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2022代写报告HRM Essay Job Analysis: systematic identification of the fea

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2022代写报告HRM Essay Job Analysis: systematic identification of the fea

2022代写报告HRM Essay Job Analysis: systematic identification of the fea

Job Analysis: systematic identification of the features of the job to define the standards against which the selection of participants will be assessed Recruitment: process of attracting a pool of candidates from which selection can take placeSelection: application of specific techniques aimed at identifying the most suitable person from the pool of candidates

Is recruitment necessary?There are some common sense issues here, since obviously the recruitment process itself can be expensive, as is of course is the resultant additional headcount, for any organization. The resignation of an employee or an increase in workload can not be assumed to automatically trigger a recruitment process. Organizations may have a number of other avenues to explore both internally (through short term assignments or job rotation for example) and externally (via outsourcing or contracting) before a decision is taken to consider recruitment. Indeed organizations may use various combinations of these options to ‘cover’ a previous job rather than keep the job as a coherent whole.

Even if a decision is taken to recruit, the job profile of a previous incumbent may not be used as the basis for a new position. Job analysis is the process of determining the features of the new position which in turn forms the basis of the recruitment and selection processes.Job AnalysisThe purpose of job analysis is to provide a clear and objective basis for the recruitment and selection process, by determining in advance the nature of the job and from this the requirements which a new job holder must meet. A Job Description and/or Person Profile are often the outcomes of the job analysis process. Fundamentally this is based on a notion of ‘fit’ in which recruitment and selection become the means by which this fit is assessed. Job analysis may be carried out ‘from scratch’ by an organization or there may be a pre-established framework which allows managers to select and in effect build a profile of a job. There are of course many consultancy organizations The Essay is provided by UK Assignment (such as the Hay Group) which offer job evaluation services which may not only support recruitment and selection but be part of an integrated HR offering linked to other activities such as performance appraisal and management development (often via the notion of a competency framework).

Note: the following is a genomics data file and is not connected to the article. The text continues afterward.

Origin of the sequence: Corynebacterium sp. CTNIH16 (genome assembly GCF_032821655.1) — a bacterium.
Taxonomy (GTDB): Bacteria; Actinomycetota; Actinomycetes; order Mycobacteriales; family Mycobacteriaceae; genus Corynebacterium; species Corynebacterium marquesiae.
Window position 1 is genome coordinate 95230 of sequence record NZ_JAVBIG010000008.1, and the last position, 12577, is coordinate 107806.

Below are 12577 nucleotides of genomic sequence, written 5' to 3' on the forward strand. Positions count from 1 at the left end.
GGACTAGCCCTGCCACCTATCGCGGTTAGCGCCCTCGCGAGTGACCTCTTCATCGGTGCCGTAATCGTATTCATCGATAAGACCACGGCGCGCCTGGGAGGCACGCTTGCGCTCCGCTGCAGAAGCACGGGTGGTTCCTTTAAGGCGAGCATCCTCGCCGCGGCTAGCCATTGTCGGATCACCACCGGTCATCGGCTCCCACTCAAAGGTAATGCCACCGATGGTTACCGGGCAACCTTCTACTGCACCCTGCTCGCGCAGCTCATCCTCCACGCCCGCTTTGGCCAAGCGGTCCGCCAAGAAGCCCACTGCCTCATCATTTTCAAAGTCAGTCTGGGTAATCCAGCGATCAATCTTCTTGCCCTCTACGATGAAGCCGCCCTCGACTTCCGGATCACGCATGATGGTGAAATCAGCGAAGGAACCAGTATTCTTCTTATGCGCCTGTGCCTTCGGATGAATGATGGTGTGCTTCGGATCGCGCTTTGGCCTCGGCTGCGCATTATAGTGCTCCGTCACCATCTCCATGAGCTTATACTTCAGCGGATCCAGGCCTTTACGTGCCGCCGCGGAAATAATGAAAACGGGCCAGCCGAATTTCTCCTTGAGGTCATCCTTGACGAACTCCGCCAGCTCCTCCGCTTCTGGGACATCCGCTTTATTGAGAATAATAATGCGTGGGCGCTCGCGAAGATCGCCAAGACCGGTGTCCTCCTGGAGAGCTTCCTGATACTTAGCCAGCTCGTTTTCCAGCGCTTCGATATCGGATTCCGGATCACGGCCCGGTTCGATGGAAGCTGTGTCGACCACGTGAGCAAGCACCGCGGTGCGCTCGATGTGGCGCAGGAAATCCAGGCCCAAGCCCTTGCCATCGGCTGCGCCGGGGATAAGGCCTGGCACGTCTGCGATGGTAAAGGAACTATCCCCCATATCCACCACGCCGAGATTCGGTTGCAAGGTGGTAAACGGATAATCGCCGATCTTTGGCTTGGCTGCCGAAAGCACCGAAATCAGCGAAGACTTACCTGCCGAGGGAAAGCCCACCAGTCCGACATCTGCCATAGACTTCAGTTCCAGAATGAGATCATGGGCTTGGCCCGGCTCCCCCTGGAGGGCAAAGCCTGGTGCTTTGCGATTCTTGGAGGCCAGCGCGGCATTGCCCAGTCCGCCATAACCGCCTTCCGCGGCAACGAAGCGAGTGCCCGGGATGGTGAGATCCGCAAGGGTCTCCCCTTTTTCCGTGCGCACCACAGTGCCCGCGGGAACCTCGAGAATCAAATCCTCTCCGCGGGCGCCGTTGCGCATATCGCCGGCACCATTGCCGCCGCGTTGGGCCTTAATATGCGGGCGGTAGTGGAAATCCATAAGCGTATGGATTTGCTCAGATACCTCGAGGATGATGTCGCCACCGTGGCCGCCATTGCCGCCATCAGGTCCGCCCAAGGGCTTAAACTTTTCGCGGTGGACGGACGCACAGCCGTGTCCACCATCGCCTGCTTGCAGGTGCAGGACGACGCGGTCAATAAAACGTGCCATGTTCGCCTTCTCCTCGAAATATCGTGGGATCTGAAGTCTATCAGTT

In the lecture I explain that job analysis may be task or behaviour focused, with the later more common in managerial or professional posts. As already mentioned above the notion of ‘competencies’ has become central to this and other HR processes, indeed some would argue that it has been adopted beyond the world of work and underpins the idea of, for example, the UK’s national curriculum for education.

For further supplementary reading you could look at: Le Deist & Winterton (2005) What is competence? in Human Resource Development International 8 (1) 27-46 (PDF available via google scholar). However, be warned you will not find a straightforward answer to the question posed as of course there is no straightforward universally accepted definition! For a critical take on the notion of competence you could try: Antonacopoulou & Fitzgerald (1996) Reframing competency in Management Development in Human Resource Management Journal 6 (1) 27-48.

Back to job analysis however! In the interview I outline a number of techniques that are used to inform the job analysis process including the Position Analysis Questionnaire. See forbackground information on this survey. It is clear from this that job analysis is big business. It is also increasingly positioned as essential to provide an objective foundation for the processes of recruitment and selection so that HR systems can be fair and non-discriminatory.

However, there are a number of difficulties with the claims made by job analysis including as discussed in the lecture:•The job exists prior to recruitment•The job is stableThe Essay is provided by UK Assignment •It is possible to generate an objective view of the job requirements:–cognitive bias and distortion, social cues, framing •The new recruit will carry out the job as intended.